by Beth Steinhorn, President, VQ Volunteer Strategies

This morning, after nine months of research, design, and preparation, I excitedly sat in the launch of a three-day training for engagement specialists of the American Red Cross – all designed around the theme of “Be Bold.” While we had been enthusiastically integrating the concept into training design over recent months, I was still taken aback as I watched this theme of “Be Bold” transform from a jazzy, bright graphic into an anthem for all engagement professionals, not just the 250 Red Crossers in the room today.

What does boldness have to do with volunteer engagement? Perhaps you would envision the occasional need to boldly face a volunteer who is resistant to change, or you might consider the boldness required of asking for a raise. While those scenarios certainly require assertiveness, that isn’t what I am talking about.

Boldness is about embracing your role as a leader of engagement rather than just as a manager of volunteers. Boldness is about being a leader who inspires the organization to embrace engagement as a strategy, not just as a program. Boldness means establishing a vision, making the case for that vision, aligning others with it, and equipping others for success in engaging volunteers.

Boldness involves courage, confidence, clarity, bravery, and assertiveness. Boldness – like courage – does not require being fearless. Rather, being courageous and bold is the ability to move forward despite fears. Popular culture has us believe that courage is reserved for firefighters running into burning buildings to save someone, but, in reality, leading an organization to optimize engagement is a bold and courageous move as well. The first step to moving forward despite fears is becoming aware of the fears that hold us back, and then equipping ourselves to move forward despite those fears.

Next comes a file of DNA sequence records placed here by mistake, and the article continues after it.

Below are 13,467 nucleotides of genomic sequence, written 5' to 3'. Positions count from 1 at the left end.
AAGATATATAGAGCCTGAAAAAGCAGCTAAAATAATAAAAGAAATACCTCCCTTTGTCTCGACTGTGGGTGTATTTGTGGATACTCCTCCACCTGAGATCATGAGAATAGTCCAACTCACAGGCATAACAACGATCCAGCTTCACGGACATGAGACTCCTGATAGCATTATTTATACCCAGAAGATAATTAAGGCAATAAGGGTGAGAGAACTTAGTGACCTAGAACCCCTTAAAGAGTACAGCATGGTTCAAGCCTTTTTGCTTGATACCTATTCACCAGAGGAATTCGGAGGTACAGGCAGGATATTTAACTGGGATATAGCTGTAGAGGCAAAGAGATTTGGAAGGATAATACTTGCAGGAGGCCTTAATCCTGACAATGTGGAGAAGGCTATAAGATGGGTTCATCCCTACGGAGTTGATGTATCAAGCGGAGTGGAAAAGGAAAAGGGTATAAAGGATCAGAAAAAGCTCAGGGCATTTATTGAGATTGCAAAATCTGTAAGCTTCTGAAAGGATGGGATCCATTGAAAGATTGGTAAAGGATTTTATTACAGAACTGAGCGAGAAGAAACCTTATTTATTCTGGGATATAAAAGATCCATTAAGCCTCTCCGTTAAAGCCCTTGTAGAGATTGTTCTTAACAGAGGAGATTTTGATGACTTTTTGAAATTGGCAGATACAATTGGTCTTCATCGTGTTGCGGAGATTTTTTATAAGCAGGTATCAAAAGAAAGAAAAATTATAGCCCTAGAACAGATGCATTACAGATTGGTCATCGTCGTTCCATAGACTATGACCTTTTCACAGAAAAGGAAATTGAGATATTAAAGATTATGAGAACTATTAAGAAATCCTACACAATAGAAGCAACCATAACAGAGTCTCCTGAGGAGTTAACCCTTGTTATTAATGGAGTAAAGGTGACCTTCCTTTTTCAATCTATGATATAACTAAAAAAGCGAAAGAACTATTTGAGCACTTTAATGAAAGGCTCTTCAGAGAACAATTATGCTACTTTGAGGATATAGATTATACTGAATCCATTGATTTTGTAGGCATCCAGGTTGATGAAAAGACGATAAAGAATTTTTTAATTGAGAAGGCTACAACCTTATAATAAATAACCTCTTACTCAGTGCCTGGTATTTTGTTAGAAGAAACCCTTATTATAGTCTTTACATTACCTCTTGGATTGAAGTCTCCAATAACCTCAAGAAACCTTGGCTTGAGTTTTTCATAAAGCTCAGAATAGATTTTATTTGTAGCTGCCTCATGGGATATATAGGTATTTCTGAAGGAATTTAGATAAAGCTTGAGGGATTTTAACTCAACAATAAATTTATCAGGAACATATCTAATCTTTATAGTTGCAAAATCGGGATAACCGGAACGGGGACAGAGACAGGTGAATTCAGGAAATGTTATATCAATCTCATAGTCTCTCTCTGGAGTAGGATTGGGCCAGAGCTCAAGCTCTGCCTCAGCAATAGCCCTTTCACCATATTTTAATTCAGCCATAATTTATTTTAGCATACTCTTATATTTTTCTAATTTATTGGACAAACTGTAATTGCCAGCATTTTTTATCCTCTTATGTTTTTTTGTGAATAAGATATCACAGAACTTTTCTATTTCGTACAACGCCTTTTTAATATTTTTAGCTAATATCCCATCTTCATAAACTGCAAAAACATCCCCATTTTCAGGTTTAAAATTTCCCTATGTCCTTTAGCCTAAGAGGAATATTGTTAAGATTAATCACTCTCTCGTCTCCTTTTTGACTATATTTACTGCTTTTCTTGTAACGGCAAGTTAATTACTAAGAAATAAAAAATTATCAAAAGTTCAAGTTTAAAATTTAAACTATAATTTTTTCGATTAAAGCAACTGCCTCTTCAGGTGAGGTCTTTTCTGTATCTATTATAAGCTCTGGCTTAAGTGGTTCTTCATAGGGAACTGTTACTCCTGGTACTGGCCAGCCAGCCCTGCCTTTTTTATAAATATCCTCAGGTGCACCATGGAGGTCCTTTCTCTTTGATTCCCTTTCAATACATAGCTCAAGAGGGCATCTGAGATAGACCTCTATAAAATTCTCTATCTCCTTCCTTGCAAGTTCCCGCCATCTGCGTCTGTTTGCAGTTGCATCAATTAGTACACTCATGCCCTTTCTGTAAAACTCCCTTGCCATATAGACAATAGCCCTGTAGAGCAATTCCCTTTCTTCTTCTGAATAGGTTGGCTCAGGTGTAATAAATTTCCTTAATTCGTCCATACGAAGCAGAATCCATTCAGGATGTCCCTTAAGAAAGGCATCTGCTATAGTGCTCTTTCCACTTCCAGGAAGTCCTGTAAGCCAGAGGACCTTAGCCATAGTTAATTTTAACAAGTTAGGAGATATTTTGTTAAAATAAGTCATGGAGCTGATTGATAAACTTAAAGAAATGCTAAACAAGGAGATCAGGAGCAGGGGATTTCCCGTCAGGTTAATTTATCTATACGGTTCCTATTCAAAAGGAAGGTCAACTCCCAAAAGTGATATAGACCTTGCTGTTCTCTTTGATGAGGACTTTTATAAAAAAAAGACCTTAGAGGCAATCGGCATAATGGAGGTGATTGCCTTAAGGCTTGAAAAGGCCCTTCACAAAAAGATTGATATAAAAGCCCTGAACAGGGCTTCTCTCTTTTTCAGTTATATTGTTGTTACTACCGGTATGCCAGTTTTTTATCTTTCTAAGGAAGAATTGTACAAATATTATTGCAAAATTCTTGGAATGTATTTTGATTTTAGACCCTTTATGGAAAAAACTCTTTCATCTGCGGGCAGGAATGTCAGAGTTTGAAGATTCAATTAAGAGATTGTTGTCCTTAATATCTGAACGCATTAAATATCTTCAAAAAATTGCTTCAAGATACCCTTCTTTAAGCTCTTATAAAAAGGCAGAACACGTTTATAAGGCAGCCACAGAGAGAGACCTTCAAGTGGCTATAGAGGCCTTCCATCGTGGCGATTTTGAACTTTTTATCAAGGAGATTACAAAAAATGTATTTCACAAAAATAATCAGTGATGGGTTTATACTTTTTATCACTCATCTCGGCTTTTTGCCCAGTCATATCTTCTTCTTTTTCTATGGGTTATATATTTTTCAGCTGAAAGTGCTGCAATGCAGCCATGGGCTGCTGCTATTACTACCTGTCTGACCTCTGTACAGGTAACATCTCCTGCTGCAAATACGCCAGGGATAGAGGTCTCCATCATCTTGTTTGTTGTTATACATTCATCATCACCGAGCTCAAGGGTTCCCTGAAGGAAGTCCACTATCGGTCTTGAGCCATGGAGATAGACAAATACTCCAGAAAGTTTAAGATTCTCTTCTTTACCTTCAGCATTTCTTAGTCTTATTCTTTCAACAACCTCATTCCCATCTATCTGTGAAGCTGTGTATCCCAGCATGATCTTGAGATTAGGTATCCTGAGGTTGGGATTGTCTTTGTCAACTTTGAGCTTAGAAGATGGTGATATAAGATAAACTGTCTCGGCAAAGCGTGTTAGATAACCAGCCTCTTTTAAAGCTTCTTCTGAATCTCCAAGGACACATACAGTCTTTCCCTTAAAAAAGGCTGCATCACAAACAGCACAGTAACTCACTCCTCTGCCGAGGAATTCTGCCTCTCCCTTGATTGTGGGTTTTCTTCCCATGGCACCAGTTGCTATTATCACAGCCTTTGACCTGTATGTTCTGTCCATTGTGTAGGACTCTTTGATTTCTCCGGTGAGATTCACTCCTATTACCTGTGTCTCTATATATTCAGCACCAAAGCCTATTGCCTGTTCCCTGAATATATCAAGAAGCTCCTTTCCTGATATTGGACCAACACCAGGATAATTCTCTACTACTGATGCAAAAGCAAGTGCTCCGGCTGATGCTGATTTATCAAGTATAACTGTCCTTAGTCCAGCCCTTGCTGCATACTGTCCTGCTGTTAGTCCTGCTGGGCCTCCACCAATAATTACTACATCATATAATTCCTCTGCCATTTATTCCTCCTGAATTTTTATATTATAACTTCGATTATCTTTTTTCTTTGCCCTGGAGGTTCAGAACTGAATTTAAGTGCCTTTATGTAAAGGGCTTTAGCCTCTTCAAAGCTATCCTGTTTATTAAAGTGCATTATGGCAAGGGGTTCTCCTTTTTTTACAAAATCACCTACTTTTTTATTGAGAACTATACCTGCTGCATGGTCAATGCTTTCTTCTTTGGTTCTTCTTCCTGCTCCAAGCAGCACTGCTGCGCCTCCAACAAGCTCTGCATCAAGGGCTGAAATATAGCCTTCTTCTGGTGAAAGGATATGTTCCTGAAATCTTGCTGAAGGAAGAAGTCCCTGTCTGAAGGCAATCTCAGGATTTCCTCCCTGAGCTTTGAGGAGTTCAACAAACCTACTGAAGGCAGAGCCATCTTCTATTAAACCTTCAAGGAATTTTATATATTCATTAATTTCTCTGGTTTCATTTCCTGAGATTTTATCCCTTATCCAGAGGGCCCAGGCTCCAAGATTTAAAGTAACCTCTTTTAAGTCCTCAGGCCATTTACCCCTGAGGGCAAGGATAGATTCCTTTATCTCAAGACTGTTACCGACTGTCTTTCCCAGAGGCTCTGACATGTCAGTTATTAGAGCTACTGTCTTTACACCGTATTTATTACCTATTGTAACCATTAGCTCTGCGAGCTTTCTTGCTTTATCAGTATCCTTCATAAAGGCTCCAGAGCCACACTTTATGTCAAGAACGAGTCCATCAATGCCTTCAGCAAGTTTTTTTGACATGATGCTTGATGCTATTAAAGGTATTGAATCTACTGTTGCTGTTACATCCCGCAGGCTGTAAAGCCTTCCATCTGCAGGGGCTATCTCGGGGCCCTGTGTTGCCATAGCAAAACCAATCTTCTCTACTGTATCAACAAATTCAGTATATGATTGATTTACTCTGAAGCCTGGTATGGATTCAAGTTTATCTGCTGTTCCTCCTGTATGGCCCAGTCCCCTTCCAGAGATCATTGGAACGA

Here are the fears we commonly hear about and observe as we work in the field.

  • Fear of change: Challenging the status quo can feel risky, especially since it might mean shifting from the comfortable position of doing things “the way they’ve always been done.” So, it’s vitally important to be able to make the case for why change will benefit the organization and your colleagues – what they have to gain from change, and what they have to lose by not changing.
  • Fear of challenging others: Encouraging others to engage volunteers may require them to face their fears and they may not be ready to do so. Training and support are vital to allaying fears and equipping them for success.
  • Fear of risk: Risk and experimentation means opening oneself up to failure. Yet, failures aren’t failures if we learn from them. By piloting change incrementally, an organization can embrace a learning mindset.
  • Fear of uncertainty: Change inevitably involves uncertainty which can be unsettling to say the least. Yet, by reiterating the long-term benefits, involving colleagues in the process, and communicating often to keep people informed, you can help other face the uncertainty and ease their discomfort.
  • Fear of being vulnerable: Many people are uncomfortable asking for or accepting help. Yet, to quote another client of ours, “If we want to nurture impactful partnerships with volunteers, we can’t just share the pretty stuff. We have to be vulnerable with volunteers and share the messy stuff. Otherwise, how else could volunteers step in and really help?”

Serving as a volunteer engagement professional requires BOLDNESS. Establish a bold vision for engagement, inspire others to embrace that vision, then lead the way to change, despite any fears (yours or others’).

 “Courage is not the absence of fear, but rather the assessment that something else is more important than fear.” ― Franklin D. Roosevelt

What fears hold you back? How can you move forward boldly despite them? How will you harness your boldness and advocate for engagement?